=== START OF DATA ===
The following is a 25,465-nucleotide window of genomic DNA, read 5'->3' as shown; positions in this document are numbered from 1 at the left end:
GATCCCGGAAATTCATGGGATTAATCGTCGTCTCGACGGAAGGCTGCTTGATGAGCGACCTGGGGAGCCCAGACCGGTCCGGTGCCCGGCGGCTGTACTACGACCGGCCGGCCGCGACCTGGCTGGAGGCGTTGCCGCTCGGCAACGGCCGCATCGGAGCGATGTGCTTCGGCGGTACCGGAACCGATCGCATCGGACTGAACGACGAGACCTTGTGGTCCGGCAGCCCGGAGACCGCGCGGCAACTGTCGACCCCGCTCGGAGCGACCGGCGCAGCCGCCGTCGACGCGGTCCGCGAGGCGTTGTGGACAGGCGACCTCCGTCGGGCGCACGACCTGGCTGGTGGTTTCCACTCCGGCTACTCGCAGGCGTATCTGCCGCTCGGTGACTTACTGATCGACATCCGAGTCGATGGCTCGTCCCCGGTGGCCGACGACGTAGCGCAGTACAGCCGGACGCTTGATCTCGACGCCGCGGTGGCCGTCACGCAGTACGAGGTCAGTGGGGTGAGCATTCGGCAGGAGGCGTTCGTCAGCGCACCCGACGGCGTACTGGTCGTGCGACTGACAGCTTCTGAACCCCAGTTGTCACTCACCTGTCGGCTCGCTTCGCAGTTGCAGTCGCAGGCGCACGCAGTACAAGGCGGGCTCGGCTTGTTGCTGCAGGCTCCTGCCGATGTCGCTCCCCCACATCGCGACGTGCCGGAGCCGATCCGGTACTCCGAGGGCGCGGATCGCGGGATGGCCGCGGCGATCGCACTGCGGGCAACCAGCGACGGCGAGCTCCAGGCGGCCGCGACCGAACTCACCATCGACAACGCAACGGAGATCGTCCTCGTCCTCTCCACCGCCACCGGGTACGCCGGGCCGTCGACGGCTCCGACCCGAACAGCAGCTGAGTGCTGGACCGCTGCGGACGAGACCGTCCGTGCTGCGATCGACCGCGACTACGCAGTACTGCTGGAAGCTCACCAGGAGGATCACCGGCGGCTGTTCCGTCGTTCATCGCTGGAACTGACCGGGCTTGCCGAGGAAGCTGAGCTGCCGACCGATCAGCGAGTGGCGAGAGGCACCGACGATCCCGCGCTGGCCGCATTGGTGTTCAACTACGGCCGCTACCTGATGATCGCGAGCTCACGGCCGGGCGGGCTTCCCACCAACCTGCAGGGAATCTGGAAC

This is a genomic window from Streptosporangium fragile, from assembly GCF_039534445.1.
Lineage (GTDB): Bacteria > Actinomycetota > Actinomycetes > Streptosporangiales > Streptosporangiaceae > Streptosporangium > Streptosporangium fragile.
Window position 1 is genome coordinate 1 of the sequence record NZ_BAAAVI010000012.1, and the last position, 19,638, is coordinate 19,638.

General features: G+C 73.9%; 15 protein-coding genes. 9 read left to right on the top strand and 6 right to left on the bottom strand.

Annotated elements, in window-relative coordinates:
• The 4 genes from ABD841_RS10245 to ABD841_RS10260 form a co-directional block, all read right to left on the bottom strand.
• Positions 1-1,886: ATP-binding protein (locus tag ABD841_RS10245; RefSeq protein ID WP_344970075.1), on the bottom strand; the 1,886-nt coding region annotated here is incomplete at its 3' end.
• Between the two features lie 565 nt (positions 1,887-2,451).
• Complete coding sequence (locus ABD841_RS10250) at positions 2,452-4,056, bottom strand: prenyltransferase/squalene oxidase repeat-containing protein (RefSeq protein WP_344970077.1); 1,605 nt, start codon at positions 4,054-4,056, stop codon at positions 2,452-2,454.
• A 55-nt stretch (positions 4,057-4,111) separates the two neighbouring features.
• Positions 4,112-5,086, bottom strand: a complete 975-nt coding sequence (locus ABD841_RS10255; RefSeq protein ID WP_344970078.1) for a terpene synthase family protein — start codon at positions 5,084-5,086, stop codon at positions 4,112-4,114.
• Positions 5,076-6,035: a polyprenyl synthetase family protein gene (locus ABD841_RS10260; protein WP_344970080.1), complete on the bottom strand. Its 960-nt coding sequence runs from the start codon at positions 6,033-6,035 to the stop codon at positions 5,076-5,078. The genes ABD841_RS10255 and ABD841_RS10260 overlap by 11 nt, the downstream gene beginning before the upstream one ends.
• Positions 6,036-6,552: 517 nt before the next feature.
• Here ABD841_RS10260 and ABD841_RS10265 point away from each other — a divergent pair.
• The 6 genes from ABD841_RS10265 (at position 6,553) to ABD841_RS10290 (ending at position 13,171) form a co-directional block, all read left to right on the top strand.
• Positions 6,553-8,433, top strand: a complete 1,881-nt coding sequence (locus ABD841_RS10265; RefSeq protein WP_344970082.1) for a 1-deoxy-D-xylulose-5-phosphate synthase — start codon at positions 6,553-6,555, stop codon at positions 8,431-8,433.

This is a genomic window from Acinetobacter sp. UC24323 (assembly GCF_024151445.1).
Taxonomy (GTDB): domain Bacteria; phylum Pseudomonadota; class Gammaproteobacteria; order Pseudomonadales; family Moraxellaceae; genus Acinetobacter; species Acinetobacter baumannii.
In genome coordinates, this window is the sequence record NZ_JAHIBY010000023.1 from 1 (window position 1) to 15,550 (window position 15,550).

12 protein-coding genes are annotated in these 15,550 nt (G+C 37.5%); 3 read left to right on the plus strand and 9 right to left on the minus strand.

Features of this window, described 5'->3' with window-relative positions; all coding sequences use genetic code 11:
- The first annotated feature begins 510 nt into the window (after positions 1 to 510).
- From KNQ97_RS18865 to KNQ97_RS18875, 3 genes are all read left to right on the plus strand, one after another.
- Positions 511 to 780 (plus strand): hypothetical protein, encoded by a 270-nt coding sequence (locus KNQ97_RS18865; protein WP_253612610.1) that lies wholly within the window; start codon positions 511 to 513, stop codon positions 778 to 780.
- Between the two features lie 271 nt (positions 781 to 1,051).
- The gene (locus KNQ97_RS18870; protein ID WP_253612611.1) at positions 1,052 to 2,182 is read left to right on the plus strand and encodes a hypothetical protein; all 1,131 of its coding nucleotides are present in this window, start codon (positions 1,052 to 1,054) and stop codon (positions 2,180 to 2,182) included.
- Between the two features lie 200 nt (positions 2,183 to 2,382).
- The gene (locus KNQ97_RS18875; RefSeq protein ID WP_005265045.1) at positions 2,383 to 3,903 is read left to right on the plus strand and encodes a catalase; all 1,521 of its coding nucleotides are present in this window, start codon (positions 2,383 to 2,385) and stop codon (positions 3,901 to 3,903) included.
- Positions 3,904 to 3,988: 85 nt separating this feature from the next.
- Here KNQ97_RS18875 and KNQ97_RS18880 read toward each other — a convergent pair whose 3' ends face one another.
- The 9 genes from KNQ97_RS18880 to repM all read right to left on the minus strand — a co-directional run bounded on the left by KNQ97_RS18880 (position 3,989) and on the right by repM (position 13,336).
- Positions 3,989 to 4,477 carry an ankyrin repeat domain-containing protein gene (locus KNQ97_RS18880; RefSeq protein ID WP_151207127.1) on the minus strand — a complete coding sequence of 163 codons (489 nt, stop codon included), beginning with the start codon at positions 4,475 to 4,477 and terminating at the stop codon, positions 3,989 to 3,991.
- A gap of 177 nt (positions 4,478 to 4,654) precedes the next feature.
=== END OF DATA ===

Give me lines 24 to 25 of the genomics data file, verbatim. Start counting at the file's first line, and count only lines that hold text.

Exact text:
- The first annotated feature begins 510 nt into the window (after positions 1 to 510).
- From KNQ97_RS18865 to KNQ97_RS18875, 3 genes are all read left to right on the plus strand, one after another.